The procedure and alignment tolerances of the spindle and the table and the foundation/ feet leveling procedures seem to be the same for the UMC-750 and the UMC 500 .

    __________________________________________________ __________________________

    Key things of this machine versus hand scraped and fitted and adjusted is the use of shims...

    This is something 2outof3 has mentioned many times in passing over the years.

    HAAS here use shims on one side of the bridge and also the spindle head stock assembly.

    I'm in two minds about shims in that they can tolerate massive forces and in some cases I wonder if they help improve surface contact (over the ground surfaces) but maybe reduce rigidity (shrugging shoulders ).
    Last edited by cameraman; 09-12-2019 at 09:31 PM.

  5. #324
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    Quote Originally Posted by Fal Grunt View Post
    Isn't that true with most all machines? Not being argumentative.
    Up to a point , I'm not out to compare Hermle Build geometry which is pretty stunning (which makes things more of a no brainer) versus the paradoxical stuff that thesidetalker had described and why HAAS does not normally expect opposing bores to align up better than to one or two thousands …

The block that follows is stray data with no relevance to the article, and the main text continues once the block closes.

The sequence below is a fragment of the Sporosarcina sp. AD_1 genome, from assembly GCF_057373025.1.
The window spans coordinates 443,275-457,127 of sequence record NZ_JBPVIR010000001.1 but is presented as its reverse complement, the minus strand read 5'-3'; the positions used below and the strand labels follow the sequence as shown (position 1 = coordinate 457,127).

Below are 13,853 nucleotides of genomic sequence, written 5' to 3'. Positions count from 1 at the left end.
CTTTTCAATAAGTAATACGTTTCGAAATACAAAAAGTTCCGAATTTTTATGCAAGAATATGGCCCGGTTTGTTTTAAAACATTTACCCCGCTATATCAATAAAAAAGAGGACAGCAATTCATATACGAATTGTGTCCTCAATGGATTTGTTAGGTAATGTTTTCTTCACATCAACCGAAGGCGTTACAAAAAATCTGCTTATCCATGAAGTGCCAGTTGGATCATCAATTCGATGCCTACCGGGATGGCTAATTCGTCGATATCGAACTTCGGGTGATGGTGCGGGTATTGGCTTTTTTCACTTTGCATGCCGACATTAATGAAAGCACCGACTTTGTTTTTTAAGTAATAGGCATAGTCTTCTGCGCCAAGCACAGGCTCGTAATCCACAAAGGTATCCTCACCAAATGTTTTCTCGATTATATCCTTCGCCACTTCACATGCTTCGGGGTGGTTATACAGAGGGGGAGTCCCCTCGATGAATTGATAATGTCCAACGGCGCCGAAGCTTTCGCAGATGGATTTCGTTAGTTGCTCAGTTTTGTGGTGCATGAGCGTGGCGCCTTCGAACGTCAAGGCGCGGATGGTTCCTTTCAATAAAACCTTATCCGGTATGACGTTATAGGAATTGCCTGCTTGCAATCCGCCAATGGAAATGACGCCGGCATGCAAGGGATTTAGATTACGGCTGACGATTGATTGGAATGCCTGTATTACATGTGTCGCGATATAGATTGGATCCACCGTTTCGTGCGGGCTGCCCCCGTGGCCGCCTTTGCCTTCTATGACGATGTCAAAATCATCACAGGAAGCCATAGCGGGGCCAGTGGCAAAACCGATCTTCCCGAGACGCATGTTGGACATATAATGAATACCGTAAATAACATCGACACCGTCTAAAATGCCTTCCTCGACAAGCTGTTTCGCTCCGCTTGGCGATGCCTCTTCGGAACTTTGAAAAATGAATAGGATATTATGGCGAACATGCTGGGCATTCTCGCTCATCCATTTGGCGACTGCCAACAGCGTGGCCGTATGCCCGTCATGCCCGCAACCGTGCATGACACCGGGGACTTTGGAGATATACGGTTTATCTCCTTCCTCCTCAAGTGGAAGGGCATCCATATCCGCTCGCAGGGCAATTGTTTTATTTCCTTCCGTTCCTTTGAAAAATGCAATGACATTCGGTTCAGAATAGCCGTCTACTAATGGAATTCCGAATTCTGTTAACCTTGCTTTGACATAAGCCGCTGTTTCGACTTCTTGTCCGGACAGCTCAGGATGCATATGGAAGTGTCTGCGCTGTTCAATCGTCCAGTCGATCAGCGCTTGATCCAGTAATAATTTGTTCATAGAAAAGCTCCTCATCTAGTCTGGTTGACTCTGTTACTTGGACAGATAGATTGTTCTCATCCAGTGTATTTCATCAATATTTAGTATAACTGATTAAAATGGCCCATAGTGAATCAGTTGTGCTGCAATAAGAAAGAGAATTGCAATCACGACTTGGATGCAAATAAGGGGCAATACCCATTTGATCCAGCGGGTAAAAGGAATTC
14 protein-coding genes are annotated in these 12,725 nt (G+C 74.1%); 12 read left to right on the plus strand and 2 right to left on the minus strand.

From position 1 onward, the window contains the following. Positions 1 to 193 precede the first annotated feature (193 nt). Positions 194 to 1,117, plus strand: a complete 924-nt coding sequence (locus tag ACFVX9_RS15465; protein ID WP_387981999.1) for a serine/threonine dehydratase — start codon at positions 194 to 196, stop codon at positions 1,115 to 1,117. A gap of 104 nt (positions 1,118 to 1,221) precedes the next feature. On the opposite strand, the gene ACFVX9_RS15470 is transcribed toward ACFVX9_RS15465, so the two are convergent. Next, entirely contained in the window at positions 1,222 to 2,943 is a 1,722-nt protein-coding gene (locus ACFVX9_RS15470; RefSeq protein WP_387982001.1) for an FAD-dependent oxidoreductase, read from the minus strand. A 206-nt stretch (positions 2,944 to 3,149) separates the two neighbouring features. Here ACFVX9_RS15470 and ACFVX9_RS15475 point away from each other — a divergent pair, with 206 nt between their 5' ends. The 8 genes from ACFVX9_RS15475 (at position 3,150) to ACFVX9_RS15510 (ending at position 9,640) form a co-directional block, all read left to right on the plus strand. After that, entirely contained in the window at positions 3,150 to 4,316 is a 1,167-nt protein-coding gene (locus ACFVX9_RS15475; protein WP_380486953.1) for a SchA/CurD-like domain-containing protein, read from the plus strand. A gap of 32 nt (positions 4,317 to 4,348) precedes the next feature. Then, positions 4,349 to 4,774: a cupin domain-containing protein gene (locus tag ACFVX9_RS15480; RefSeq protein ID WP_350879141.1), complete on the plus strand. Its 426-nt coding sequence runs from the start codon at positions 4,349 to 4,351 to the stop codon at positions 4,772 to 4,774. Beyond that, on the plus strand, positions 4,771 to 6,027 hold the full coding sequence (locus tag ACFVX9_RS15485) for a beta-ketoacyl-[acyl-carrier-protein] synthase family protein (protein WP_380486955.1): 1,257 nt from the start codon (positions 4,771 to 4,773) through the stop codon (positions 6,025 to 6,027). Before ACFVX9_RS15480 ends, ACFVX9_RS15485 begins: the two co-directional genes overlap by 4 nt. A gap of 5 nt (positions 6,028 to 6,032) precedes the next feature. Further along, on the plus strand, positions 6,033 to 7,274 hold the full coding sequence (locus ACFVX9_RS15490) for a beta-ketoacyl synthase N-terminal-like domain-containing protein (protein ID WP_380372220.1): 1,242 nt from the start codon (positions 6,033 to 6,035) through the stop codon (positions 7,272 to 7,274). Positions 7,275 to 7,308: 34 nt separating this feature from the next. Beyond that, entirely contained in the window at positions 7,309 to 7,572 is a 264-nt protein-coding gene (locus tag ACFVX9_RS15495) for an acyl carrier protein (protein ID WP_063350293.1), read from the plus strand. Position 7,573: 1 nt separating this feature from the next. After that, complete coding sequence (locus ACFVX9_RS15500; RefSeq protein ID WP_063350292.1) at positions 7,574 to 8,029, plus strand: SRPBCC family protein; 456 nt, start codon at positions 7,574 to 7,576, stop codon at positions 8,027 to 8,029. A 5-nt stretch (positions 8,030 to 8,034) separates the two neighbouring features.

My question to that is how sensitive is the rotational movement on the HAAS UMC 750 and will the UMC-500 be a smidge better ?

    To really break it down... How far can one go to Fix sh*t by DTI's and probing without having to tweak various fixtures directly.

    IF you have a reference surface or precision tooling ball, what is the smallest movement that can be made on the control or pendant by jogging the B axis ?

    In "Instrument" terms that we would refer to as the "Sensitivity of rotational movement" smallest physical movement you can make / adjustment (as separate from back lash) . (Without having to randomly slew back and fourth small increments until you accidently "Zero out" your DTI and reference surfaces. ). "Sensitivity" of movement is never quoted for 5 axis machines.